Kelsey and Helena

It was 5 o’clock in the evening on December 4, 2002 when standard hospital operating procedure put me in a wheelchair and moved me from the clinic and into the ICU. Earlier that afternoon, I had described my symptoms to a clinic doctor. Unprovoked weight loss, insatiable thirst, frequent urination, blurry vision, extreme fatigue, and the most depressed state I had ever experienced in my 17 years of life. The blood tests then confirmed that I had Type 1 Diabetes. Over my next two days and nights in the hospital, I learned more about my condition and how to control it, mainly how to test my blood glucose, count carbohydrates, and give myself shots.

Fast forward to November 2012 and the realization that I was coming up on a big anniversary of my diabetes diagnosis. After ten years of pricking my fingers to draw blood, regular doctor appointments, and a nearly constant stream of insulin, I decided that I could either throw myself a pity party or a party-party. On December 4th of that year, eight friends and I celebrated my 10th Diaversary over margaritas and Dos XX at a late night happy hour. So how lucky have I been? Of course, I have been lucky with those friends who helped me celebrate and lucky to have my parents, who care a little too intensely at times. But I have also been lucky because of timing. Because if I had been born 100 years earlier, I would no longer be here.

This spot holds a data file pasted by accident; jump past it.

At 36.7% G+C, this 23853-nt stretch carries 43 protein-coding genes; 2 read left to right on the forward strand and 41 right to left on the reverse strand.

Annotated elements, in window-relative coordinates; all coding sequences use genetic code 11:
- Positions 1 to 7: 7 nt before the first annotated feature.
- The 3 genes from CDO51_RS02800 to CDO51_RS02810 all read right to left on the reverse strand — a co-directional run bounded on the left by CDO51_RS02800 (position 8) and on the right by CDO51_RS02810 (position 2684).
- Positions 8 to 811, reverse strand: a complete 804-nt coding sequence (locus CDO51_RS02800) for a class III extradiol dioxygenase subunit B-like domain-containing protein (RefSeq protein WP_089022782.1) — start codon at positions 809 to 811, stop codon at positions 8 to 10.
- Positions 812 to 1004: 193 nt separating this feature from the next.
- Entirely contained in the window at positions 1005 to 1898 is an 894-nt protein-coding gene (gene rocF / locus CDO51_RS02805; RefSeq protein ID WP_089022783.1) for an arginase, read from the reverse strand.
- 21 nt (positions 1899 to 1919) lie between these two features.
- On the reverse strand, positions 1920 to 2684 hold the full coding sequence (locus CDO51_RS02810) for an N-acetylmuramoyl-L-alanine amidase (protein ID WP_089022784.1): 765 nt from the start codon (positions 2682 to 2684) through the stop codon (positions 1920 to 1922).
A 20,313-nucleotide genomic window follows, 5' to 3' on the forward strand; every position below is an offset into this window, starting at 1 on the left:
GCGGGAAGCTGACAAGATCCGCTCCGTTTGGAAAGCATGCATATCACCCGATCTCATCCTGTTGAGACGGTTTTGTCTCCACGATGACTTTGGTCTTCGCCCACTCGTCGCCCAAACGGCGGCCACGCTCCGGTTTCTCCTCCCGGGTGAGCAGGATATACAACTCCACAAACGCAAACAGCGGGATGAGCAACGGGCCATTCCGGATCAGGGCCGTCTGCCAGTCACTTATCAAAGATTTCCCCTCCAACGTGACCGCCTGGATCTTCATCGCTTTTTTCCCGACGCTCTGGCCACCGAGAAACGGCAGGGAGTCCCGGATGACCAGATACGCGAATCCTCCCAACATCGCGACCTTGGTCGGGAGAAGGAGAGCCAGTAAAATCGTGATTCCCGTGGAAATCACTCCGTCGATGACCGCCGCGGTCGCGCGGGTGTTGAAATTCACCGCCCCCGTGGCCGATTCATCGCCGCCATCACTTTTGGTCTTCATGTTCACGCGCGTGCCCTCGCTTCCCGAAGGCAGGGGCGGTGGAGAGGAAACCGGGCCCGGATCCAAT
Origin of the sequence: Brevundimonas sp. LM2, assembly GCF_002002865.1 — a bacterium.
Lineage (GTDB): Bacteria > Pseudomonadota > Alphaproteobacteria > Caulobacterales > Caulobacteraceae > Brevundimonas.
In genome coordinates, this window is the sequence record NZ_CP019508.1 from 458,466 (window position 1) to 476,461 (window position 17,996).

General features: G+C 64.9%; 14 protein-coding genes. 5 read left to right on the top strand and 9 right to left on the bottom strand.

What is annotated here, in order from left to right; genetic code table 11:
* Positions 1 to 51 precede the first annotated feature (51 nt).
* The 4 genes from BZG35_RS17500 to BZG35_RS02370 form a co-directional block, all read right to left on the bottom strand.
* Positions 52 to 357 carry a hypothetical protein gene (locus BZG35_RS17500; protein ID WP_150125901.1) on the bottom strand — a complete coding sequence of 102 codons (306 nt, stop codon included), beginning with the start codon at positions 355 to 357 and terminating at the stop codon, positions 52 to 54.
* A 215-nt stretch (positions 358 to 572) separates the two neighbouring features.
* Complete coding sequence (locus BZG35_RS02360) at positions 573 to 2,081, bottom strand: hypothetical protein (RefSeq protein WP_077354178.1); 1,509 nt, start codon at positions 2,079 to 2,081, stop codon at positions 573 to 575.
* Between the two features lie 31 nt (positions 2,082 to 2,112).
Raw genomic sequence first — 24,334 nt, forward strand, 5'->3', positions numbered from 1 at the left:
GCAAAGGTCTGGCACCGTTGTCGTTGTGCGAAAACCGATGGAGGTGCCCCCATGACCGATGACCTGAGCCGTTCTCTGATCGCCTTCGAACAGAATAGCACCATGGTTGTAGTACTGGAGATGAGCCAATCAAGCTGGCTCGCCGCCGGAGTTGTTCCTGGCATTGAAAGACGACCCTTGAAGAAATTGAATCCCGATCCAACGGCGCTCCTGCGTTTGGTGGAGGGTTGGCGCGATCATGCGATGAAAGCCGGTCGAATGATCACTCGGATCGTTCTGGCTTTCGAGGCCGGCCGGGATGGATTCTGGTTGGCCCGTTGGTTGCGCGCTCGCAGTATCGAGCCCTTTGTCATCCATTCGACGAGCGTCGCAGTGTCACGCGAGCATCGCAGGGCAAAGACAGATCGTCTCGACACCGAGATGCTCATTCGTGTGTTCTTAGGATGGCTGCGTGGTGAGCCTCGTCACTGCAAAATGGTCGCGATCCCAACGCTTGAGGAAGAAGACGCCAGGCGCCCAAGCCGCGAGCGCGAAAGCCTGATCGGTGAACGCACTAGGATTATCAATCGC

Helena Clasen and William Menth on their wedding day.

A few years ago, I began researching my family history. To be a familial genealogist is to be obsessed and fascinated by old documents, including photos, censuses, and death certificates. It was with one of these death certificates that I learned the most about Helena, my great-grandfather’s older sister. Helena was born in 1884, 101 years before me, and lived less than 60 miles from where I grew up. Her 1904 black and white wedding photo shows that she was thin, wearing a light colored dress, and a veil on her dark hair. Six years later, her death certificate stated that she died at the age of 26, leaving behind her husband and one child. But it was her cause of death, that caught my attention. “Diabetes Mellitus” was what it said and the certificate further noted that she had been in a diabetic coma for the last two days of her life. Helena had been diagnosed on October 13, 1909 (October 13th also being my eventual birthday) and was dead on October 30, 1910.